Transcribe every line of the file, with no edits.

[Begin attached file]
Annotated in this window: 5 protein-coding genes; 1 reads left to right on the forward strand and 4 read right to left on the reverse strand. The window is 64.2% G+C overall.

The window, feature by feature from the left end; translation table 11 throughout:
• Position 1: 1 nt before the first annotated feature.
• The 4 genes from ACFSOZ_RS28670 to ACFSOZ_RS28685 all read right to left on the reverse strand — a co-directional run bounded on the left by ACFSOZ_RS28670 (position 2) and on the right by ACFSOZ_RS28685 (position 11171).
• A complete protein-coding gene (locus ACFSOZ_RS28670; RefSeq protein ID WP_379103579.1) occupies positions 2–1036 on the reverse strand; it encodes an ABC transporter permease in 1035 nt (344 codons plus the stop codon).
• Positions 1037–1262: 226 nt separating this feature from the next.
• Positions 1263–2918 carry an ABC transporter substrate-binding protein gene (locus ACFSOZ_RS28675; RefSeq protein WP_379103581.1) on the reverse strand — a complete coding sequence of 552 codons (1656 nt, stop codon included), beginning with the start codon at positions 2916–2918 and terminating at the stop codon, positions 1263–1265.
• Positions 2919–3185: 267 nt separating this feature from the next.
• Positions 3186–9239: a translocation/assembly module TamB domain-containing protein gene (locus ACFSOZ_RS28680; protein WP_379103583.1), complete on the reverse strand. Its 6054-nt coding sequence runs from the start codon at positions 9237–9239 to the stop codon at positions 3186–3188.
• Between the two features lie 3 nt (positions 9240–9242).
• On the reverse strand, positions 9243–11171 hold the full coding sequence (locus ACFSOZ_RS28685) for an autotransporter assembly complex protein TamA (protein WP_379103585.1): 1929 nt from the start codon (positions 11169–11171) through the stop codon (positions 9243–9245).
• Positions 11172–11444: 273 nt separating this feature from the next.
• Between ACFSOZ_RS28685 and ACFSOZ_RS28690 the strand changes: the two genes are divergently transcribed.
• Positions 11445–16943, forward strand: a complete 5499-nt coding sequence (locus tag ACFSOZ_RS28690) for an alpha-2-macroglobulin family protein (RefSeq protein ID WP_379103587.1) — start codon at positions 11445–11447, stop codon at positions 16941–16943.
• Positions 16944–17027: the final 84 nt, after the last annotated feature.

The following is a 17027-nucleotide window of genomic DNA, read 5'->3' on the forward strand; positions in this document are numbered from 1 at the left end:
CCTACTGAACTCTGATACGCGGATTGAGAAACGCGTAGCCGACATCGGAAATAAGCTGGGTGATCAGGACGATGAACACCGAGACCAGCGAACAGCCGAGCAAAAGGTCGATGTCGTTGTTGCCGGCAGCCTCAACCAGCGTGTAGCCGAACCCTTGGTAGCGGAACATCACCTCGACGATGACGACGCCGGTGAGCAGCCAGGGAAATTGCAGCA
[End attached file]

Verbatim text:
Annotated in this window: 5 protein-coding genes; 1 reads left to right on the forward strand and 4 read right to left on the reverse strand. The window is 64.2% G+C overall.

The window, feature by feature from the left end; translation table 11 throughout:
• Position 1: 1 nt before the first annotated feature.
• The 4 genes from ACFSOZ_RS28670 to ACFSOZ_RS28685 all read right to left on the reverse strand — a co-directional run bounded on the left by ACFSOZ_RS28670 (position 2) and on the right by ACFSOZ_RS28685 (position 11171).
• A complete protein-coding gene (locus ACFSOZ_RS28670; RefSeq protein ID WP_379103579.1) occupies positions 2–1036 on the reverse strand; it encodes an ABC transporter permease in 1035 nt (344 codons plus the stop codon).
• Positions 1037–1262: 226 nt separating this feature from the next.
• Positions 1263–2918 carry an ABC transporter substrate-binding protein gene (locus ACFSOZ_RS28675; RefSeq protein WP_379103581.1) on the reverse strand — a complete coding sequence of 552 codons (1656 nt, stop codon included), beginning with the start codon at positions 2916–2918 and terminating at the stop codon, positions 1263–1265.
• Positions 2919–3185: 267 nt separating this feature from the next.
• Positions 3186–9239: a translocation/assembly module TamB domain-containing protein gene (locus ACFSOZ_RS28680; protein WP_379103583.1), complete on the reverse strand. Its 6054-nt coding sequence runs from the start codon at positions 9237–9239 to the stop codon at positions 3186–3188.
• Between the two features lie 3 nt (positions 9240–9242).
• On the reverse strand, positions 9243–11171 hold the full coding sequence (locus ACFSOZ_RS28685) for an autotransporter assembly complex protein TamA (protein WP_379103585.1): 1929 nt from the start codon (positions 11169–11171) through the stop codon (positions 9243–9245).
• Positions 11172–11444: 273 nt separating this feature from the next.
• Between ACFSOZ_RS28685 and ACFSOZ_RS28690 the strand changes: the two genes are divergently transcribed.
• Positions 11445–16943, forward strand: a complete 5499-nt coding sequence (locus tag ACFSOZ_RS28690) for an alpha-2-macroglobulin family protein (RefSeq protein ID WP_379103587.1) — start codon at positions 11445–11447, stop codon at positions 16941–16943.
• Positions 16944–17027: the final 84 nt, after the last annotated feature.

The following is a 17027-nucleotide window of genomic DNA, read 5'->3' on the forward strand; positions in this document are numbered from 1 at the left end:
CCTACTGAACTCTGATACGCGGATTGAGAAACGCGTAGCCGACATCGGAAATAAGCTGGGTGATCAGGACGATGAACACCGAGACCAGCGAACAGCCGAGCAAAAGGTCGATGTCGTTGTTGCCGGCAGCCTCAACCAGCGTGTAGCCGAACCCTTGGTAGCGGAACATCACCTCGACGATGACGACGCCGGTGAGCAGCCAGGGAAATTGCAGCA